Pili pili peppers (ripe red and unripe green)
|Scoville scale||50,000–175,000 SHU|
It is a small member of the genus Capsicum. The cultivar was developed from the malagueta pepper (originally from the Caribbean) in southeastern Africa and was spread by the Portuguese to their Indian territories of Gujarat and Goa.
Piri piri is Swahili for 'pepper pepper', or 'strong pepper' (the reduplication of the word is an intensifier). Other romanizations include pili pili in the Democratic Republic of the Congo or peri peri in Malawi, deriving from the various pronunciations of the word in different parts of Bantu-speaking Africa. Piri piri is also the spelling used as a loanword in the Portuguese language, especially in the Portuguese-speaking Mozambican community. The peri-peri spelling is common in English, e.g. in reference to African-style chili sauces.
The Oxford Dictionary of English records piri-piri as a foreign word meaning "a very hot sauce made with red chilli peppers", and gives its ultimate origin as the word for "pepper" (presumably in the native-African sense) in the Ronga language of southern Mozambique.
Plants are usually very bushy and grow in height to 45–120 cm (18–47 in) with leaves 4–7 cm (1.6–2.8 in) long and 1.3–1.5 cm (0.51–0.59 in) wide. The fruits are generally tapered to a blunt point and measure up to 2–3 cm (0.8–1 in) long. Immature pod color is green, mature color is bright red or purple. Some birdseye chili varieties measure up to 175,000 Scoville heat units.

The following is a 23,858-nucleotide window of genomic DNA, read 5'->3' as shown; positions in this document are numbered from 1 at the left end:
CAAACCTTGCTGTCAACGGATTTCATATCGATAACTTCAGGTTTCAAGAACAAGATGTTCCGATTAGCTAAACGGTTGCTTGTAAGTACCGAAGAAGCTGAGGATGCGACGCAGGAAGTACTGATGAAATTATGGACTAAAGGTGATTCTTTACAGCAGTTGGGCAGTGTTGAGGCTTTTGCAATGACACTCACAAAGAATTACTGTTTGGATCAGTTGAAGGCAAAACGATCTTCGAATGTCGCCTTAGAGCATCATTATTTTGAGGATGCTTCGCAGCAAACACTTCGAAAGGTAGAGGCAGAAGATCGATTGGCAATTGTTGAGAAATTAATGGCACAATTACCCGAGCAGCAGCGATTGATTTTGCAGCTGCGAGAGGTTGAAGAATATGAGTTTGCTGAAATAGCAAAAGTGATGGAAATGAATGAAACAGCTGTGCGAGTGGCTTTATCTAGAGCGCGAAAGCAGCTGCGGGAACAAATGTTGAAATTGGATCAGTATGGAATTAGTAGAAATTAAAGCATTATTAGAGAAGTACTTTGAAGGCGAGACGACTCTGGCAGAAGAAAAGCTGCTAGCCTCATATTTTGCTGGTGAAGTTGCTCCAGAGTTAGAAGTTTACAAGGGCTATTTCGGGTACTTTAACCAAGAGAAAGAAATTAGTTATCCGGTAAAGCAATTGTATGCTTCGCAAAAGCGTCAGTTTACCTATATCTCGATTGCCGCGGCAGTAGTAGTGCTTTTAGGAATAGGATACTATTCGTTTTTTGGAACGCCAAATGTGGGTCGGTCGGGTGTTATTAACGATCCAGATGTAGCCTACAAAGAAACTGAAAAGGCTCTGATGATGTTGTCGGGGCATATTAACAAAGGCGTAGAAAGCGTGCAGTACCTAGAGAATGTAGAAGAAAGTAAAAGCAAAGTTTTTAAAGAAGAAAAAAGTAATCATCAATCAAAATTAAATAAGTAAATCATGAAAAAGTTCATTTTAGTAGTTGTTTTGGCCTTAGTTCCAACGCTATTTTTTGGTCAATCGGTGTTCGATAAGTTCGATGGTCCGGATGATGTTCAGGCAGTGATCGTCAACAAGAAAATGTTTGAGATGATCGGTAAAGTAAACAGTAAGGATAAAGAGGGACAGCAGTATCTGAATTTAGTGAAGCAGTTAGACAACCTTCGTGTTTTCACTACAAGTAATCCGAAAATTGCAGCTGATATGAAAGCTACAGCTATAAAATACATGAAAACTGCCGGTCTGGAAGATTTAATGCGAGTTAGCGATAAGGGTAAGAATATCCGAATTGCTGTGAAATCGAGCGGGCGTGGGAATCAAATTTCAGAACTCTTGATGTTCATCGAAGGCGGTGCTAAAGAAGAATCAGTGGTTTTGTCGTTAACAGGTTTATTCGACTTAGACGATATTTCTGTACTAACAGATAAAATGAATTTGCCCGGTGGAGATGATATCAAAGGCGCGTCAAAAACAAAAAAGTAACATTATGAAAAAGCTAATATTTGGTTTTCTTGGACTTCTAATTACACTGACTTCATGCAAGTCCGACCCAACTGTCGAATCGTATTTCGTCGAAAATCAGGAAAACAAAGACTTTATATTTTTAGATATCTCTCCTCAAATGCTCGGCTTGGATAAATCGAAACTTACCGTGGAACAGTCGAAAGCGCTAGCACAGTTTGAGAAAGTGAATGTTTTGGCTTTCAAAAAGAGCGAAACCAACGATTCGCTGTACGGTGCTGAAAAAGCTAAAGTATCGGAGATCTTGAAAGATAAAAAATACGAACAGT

Like all chili peppers, piri piri is descended from plants from the Americas, but it has grown in the wild in Africa for centuries and is now cultivated commercially in Zambia, Uganda, Malawi, Zimbabwe, and Rwanda. It grows mainly in Malawi, Zambia, South Africa, Ghana, Nigeria, Zimbabwe and Mozambique. It is cultivated for both commercial food processing and the pharmaceutical industry. Cultivation of piri piri is labor-intensive.
Piri piri sauce
Sauce made from piri piri chilis (used as a seasoning or marinade) is Portuguese in origin and is also "especially prevalent in Angola, Namibia, Mozambique and South Africa". It is made from crushed chillies, citrus peel, onion, pepper, garlic, salt, lemon juice, bay leaves, paprika, pimiento, basil, oregano, and tarragon.
Recipes vary from region to region but the common ingredients are chili, lemon, oil, and red bell peppers.
- Stevenson, Angus, ed. (2010). "piri-piri, noun". Oxford Dictionary of English. Oxford University Press.
- "Pepper Profile: African Birdseye". Fiery Foods and Barbecue SuperSite. Retrieved 27 December 2011.
- Rowley Leigh, "A Fiery Challenge for Delicate Palates", The Financial Times, London, 25 September 2004, p. 6.
- Bender, David A., ed. (2009). "piri-piri". A Dictionary of Food and Nutrition. Oxford University Press. Retrieved 24 February 2013.
Media related to Piri piri at Wikimedia Commons